Review Summary: A vicious combination of death and doom, Disembowelment's first and only album is not only one of the biggest influences of the doom genre today, but a superb album overall.10 of 10 thought this review was well written
To think of Disembowelment’s debut album, Transcendence Into The Peripheral
, as groundbreaking, is an understatement. Think one part death metal, one part doom, a knack for oppressive music, and you have the bare essentials of what this album is. Raw and punishingly brutal, Disembowelment left their mark on doom metal with this single album, their only full length. Its impact on the genre is immense. At the time, death/doom was already brewing but was for the most part reasonably tame (at least compared to Disembowelment), and funeral doom was not really in full flight, with Thergothon yet to come. As much praise as Thergothon receives, it would be unfair not to give a similar blessing to the guys behind Disembowelment. They may have not fully characterized the funeral doom sub-genre as Thergothon did, but they sure set the stone rolling.
If one were to label this album anything short of ‘absolutely fu
cking crushing’, you would be doing Disembowelment a great injustice. Transcendence Into The Peripheral
is a stark and sparse breed of death metal, intertwining with slow, bludgeoning riffs; seemingly incompatible, but seamlessly pulled off. Furthermore, cold and invasive clean guitar lines revoke any hopes of relief, played along with harsh and somewhat out of place drumming. Dissonance is perhaps the single word that encapsulates Transcendence Into The Peripheral
; a combination of things that, on paper, look unlikely to be successful, but as you will find out from this album, collude in a way that is both jaw-breaking in its heaviness and pants-shi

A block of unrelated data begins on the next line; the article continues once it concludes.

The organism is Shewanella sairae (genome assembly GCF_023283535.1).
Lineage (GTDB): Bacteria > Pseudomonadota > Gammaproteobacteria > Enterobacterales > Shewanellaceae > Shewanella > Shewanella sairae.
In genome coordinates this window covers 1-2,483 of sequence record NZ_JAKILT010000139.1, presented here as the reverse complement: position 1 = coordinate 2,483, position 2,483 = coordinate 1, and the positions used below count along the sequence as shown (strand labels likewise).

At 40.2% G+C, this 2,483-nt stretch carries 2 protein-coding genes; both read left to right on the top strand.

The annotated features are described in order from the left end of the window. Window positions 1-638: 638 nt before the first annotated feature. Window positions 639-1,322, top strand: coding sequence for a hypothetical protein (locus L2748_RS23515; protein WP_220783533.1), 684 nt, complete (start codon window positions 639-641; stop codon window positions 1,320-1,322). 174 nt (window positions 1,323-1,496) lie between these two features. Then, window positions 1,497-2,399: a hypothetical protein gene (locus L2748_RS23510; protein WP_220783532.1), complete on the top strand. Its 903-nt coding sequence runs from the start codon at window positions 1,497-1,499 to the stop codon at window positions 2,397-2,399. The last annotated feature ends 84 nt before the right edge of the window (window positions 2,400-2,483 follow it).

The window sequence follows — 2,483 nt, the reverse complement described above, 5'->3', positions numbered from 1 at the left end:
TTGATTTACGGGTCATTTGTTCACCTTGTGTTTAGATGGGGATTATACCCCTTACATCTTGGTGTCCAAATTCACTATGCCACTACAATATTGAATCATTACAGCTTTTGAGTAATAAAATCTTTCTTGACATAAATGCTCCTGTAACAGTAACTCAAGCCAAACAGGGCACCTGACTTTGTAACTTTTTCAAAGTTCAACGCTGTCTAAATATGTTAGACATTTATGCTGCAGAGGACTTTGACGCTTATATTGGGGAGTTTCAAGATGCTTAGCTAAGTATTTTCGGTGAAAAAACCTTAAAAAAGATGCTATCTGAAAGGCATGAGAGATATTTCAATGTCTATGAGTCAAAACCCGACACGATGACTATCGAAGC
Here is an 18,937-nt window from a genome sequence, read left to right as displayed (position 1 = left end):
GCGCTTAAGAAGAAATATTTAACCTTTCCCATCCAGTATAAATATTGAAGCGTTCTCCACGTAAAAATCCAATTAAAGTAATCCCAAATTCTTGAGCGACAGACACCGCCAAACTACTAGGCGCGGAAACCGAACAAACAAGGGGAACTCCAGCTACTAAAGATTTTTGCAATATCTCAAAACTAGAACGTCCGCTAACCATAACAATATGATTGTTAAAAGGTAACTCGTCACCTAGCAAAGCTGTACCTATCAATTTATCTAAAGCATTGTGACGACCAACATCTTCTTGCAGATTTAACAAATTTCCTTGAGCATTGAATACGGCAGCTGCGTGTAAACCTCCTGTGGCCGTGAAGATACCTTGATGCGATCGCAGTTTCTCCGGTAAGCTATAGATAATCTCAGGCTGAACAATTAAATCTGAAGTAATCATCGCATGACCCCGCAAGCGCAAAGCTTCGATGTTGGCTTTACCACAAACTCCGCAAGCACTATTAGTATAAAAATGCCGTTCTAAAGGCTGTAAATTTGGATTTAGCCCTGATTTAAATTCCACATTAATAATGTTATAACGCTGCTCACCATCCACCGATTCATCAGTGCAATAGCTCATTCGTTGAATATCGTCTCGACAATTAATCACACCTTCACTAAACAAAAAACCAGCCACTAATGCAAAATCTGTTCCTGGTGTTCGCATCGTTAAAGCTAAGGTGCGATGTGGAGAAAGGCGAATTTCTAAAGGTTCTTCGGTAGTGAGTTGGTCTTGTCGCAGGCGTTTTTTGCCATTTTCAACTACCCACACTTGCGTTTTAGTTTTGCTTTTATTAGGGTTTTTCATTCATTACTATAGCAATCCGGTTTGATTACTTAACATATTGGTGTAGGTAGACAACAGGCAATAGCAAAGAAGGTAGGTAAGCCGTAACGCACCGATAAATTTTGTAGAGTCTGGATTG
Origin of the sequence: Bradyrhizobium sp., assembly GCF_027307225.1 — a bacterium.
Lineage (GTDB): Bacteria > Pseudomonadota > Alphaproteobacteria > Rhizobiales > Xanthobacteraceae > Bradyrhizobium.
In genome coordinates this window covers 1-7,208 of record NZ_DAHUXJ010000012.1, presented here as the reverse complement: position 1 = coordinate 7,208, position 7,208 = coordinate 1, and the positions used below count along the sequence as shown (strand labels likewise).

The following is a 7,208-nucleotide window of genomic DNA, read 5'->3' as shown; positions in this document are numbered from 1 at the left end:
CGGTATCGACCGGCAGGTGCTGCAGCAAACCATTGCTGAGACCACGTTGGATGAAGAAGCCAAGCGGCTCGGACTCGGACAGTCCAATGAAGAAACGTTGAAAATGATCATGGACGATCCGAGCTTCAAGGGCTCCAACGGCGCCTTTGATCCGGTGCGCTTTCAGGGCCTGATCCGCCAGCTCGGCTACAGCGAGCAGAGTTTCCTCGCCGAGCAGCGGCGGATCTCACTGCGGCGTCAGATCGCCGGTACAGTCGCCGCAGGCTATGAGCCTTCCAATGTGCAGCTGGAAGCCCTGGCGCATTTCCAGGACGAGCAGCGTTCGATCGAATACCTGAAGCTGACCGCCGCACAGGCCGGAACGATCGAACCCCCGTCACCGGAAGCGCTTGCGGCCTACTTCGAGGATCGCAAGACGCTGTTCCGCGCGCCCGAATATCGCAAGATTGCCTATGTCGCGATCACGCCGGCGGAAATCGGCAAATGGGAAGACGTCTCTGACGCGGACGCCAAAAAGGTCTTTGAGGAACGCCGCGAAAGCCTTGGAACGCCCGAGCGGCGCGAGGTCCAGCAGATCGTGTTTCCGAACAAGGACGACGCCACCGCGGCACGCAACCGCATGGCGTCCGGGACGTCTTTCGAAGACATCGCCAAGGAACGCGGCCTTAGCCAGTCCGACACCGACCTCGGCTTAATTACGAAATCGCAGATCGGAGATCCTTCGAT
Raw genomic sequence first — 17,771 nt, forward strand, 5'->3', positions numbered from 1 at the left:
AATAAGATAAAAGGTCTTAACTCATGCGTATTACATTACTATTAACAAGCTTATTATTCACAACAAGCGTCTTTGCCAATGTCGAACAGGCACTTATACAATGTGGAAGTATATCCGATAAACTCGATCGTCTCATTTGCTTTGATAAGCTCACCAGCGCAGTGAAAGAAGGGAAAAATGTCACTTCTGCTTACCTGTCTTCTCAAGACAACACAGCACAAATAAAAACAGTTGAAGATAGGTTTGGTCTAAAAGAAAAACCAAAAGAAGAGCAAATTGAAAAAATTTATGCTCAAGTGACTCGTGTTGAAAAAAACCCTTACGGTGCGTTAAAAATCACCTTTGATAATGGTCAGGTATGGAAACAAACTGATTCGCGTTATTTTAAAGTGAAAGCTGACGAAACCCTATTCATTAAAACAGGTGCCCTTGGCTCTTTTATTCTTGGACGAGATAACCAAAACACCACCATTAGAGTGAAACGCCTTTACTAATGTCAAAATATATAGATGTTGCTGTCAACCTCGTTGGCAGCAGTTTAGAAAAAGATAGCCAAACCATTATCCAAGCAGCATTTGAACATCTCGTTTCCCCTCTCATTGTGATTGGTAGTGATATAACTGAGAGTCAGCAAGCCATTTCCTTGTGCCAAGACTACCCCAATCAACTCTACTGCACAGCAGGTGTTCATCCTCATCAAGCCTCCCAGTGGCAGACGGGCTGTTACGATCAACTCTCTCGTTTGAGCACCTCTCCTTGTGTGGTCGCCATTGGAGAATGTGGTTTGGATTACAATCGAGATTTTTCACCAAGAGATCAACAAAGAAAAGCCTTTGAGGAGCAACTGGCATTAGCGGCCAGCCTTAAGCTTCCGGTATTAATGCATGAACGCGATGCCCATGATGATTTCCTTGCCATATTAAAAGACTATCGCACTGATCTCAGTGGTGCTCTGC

tting in its atmosphere. Opener ‘The Tree of Life and Death’ exemplifies this so called dissonance fusing together all of the aforementioned elements. The album’s intensity drops a little after such a forceful track, but picks up again later on. ‘A Burial at Ornans’ is not only a defining moment for the whole concept of doom, but a vicious assault of a song. What separates Transcendence Into The Peripheral
from any of its death/doom contemporaries is that it has no regard for melody. While other bands were striving to create sorrowful music through the dual influence of death and doom, Disembowelment focuses on the anger and hatred of brutal death metal and then mixes in an apocalyptic sensation, giving the album a foreboding gleam that shines out through its grit.
Speaking of grit, the production on Transcendence Into The Peripheral
is about as raw as the thighs of a Tour de France rider. Production is merely a means to an ends; it all works in favour of creating a crushing atmosphere of aggression. The drumming is remarkably pervasive, each crash reverberating between your ears. This effect is exacerbated by the band’s tendency to use this abrasive form of drumming constantly, especially when the clean guitar lines are played. The vocals comprise of gutturals and raspy screams, which simply bob up and down through wave after wave of riffs. Renato Gallina’s roars, as the drums crash and the guitars come to life, are truly frightening, and complement further the standard that Disembowelment have set for their successors. Not to give credit to this album for its influence on metal would be undermining the whole genre, which unfortunately is the case with Transcendence Into The Peripheral
, judging from its relative obscurity. This can be remedied however; go get this album right now, and prepare to realise that this album packs far more of a punch than you could ever imagine.